The bar for dealing with COVID-related challenges was higher for some federal agencies than others. Earlier this year, Veterans Affairs Department (VA) was made responsible for developing and executing large-scale programs to protect its workforce, slow the spread of the virus, and continue to provide health care to 9 million veterans at 170 VA medical centers and more than 1,000 outpatient sites. To learn more about the VA’s response, we spoke with David Catanoso, Director of the Enterprise Cloud Solutions Office (ECSO) at VA, and Lia Burrus, Senior Analyst at ESCO.
This interview has been lightly edited for clarity and length.
GovLoop: Tell us about the increase in telework among federal workers during the pandemic.
Catanoso: The VA has been on an IT modernization track for several years, particularly as it relates to the way we manage data and migrate it to the cloud. We’ve improved our security posture and digital business transformation, and we’re starting to move away from legacy systems. In March, we were told to do it faster and to expand telework and telehealth.
What has gone particularly well these last four months?
Catanoso: The big focus for us here at the Enterprise Cloud and VA has been expanding telework and telehealth. We went from nearly 60,000 people teleworking on any given day to doubling the number of users. We now have a capacity of more than 500,000 users. We also looked at bandwidth, expanding the number and capacity of Trusted Internet Connections (TIC) gateways, and the systems we use for telework. We also started expanding efforts in other technologies that help people work from home.
To support more telemedicine, we expanded our video conferencing capability, expanding into the cloud with Care2 Cloud. The Care2 Cloud telehealth expansion is a standalone environment that leverages VAEC-AWS Hosted Commercial Cloud instances to reduce latency and increase redundancy. It provides us with the flexibility to scale up or down as demand changes by adding capacity for 5000-plus peak concurrent conferences. With Care2 Cloud, VA medical providers and patients can experience HD quality calls, which can make a significant difference for cases requiring viewing of images and similar situations.
What has been most challenging?
Catanoso: Having to adapt our processes to work at a different pace — and the supply chain. Getting the physical infrastructure in place was a challenge, but we managed to do it in record time.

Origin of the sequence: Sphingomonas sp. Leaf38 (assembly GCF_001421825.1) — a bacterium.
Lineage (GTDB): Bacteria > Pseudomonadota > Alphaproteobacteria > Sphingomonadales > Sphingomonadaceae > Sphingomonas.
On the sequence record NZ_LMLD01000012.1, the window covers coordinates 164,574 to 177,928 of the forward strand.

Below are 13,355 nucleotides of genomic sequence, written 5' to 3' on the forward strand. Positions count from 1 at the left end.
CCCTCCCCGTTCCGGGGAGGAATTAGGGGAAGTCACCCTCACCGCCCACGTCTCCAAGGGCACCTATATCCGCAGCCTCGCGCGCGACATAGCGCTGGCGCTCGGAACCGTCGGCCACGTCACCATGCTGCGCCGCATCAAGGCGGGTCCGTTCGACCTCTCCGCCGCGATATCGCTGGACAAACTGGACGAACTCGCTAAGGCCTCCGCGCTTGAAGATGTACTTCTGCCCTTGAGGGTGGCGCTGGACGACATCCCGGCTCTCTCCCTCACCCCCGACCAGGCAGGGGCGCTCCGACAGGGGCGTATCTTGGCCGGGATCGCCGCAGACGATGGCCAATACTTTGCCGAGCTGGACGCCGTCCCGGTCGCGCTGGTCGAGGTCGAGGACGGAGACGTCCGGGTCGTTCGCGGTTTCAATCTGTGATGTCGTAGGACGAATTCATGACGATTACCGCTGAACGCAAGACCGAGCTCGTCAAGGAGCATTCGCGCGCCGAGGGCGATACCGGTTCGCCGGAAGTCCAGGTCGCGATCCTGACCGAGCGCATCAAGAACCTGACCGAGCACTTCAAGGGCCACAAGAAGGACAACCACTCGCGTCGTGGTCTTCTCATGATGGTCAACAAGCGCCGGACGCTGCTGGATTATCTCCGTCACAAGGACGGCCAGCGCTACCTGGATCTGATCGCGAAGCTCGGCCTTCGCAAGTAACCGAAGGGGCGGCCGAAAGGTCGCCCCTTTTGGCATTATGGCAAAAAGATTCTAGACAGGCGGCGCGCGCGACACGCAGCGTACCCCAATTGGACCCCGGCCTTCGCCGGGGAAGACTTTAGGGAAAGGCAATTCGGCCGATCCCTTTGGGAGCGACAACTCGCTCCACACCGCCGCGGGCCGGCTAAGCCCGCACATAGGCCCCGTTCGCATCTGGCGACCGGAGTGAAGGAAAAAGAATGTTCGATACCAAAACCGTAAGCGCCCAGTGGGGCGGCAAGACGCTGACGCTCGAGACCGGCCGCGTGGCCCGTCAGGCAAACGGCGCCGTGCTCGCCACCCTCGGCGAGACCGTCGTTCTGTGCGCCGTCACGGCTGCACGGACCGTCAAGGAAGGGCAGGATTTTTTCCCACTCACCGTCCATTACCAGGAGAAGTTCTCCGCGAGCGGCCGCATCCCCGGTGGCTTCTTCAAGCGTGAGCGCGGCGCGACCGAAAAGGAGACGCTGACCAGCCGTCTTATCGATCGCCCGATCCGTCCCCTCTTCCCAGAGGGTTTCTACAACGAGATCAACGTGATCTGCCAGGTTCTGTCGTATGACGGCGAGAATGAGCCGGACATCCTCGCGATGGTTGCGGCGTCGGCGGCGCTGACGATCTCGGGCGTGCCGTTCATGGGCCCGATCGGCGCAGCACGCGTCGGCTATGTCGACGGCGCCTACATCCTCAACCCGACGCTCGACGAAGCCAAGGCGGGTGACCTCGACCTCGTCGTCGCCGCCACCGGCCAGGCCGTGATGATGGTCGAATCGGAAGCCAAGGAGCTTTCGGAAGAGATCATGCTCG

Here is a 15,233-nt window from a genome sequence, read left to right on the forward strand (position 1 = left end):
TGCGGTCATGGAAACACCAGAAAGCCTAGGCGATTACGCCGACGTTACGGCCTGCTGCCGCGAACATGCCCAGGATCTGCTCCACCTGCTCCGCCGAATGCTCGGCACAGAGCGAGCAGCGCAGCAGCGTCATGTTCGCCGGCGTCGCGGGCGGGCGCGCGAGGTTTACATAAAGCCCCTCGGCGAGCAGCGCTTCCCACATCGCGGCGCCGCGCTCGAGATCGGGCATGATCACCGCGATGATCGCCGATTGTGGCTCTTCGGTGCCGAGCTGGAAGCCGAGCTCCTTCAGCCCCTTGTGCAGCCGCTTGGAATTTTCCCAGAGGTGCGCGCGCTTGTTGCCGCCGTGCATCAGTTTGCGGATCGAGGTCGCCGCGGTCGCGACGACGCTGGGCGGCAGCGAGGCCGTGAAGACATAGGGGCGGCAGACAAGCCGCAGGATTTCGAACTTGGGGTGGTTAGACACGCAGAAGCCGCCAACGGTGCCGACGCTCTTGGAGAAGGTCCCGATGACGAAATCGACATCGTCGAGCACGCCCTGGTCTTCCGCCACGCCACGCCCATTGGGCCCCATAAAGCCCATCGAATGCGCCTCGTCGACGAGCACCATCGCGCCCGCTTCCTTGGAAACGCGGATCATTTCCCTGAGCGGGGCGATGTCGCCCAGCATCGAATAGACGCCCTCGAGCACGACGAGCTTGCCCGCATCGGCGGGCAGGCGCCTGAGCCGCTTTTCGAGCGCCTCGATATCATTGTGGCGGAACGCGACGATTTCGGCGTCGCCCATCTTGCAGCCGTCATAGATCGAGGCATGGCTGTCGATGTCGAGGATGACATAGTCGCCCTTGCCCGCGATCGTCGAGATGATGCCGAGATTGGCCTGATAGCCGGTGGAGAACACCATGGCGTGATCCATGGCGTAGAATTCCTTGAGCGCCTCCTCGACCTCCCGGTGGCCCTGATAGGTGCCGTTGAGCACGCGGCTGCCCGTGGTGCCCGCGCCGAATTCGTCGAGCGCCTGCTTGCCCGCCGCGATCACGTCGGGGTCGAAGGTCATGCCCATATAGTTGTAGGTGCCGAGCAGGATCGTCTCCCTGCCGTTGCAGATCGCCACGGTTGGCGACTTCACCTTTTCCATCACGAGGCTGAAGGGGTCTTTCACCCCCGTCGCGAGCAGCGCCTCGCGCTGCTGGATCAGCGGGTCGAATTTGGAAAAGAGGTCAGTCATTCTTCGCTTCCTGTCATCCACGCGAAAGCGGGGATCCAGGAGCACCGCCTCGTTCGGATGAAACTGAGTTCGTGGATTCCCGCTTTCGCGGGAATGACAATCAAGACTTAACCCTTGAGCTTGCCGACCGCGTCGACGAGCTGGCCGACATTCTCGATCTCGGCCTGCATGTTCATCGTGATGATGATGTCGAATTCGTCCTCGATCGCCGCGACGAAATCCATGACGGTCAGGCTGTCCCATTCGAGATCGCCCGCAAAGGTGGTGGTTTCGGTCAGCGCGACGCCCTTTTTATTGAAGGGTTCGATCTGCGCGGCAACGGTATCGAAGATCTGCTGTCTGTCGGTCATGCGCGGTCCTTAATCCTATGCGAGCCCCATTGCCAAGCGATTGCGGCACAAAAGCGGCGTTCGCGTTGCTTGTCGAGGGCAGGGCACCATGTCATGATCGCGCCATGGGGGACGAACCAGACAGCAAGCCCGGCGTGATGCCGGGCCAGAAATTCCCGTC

How have you changed processes?
Catanoso: In a normal world, the process for improving network changes or firewall rules or acquisition processes would be to put an acquisition out for bid, approve the acquisition and award it. If we had followed that track, we’d still be trying to get the first thing done.
What surprises have you encountered?
Catanoso: We came together as a team. A lot of cross-functional organizations that hadn’t been working in a crisis mode were able to get things done.
Teleworking during a pandemic can be isolating. How’s the workforce? What are you doing to help?
Burrus: They’re doing pretty well, actually. Our team, the Enterprise Cloud Solutions Office, has a weekly virtual water cooler meeting. You’re not allowed to talk about work. People let their hair down.
Catanoso: I think everybody kind of adapted. I think we’re going to see a lot more of this.
Catanoso: I think telework and telemedicine is here to stay.
How much of a challenge was it to get hardware into the hands of teleworkers?
Catanoso: There was a surge in mobile devices, phones and laptops, and we set records in terms of how fast we were able to procure and distribute them to the workforce. We worked closely with Amazon and Azure to make sure that if we wanted to scale to a certain size, EC2 or Azure VM in a certain region or availability zone, those VM would be there when we needed them.
What can you say about cybersecurity during this challenging time?
Catanoso: We have a very strong cybersecurity arm here at the VA, and we work very closely with them as part of our cloud initiative. We expanded telework using our current perimeter with our Citrix capability and began leveraging the new DHS TIC 3.0 construct, which we’ve used for our Care2 expansion in the cloud, as well as with the Azure Virtual, Windows Virtual Desktop and our App Stream CPRS, Cloud CPRS.
Has the experience of the past few months changed the mindset of telework skeptics?
Catanoso: I think there’s a positive perception among managers who may have been skeptical of telework. They’ve had to get comfortable with it really quick.
How do you balance the advantages of office-based and telework environments?
Burrus: As far as our team’s concerned, there is a strong desire to have face-to-face interactions, all hands meetings or multiday events even. We’re doing it virtually right now, and it’s working well. I think it’s going to be a mix.
Catanoso: The technology is going to become more capable in this realm, especially in the new VDI solutions. They will enable you to work wherever you are. There’s going to be some missions that will require you to physically be in a certain location, and we’ll adapt the workforce to the mission.
Even though COVID is far from over, what do you think you’ll take away from it?
Catanoso: This COVID exercise is a great learning experience for the VA, and not only for how we accomplish things from an IT standpoint, with agile and cloud and DevSecOps, but also for how we work. Now we can learn to apply those tools to get the job done. Yes, it’s about accomplishing the mission.
What might change about workplace culture after this crisis is over?
Catanoso: Having done amazing things in the last four months, we’re more open to alternative work methods and modes of work. The pandemic accelerated people’s experience with technology, something that maybe they’d been avoiding before.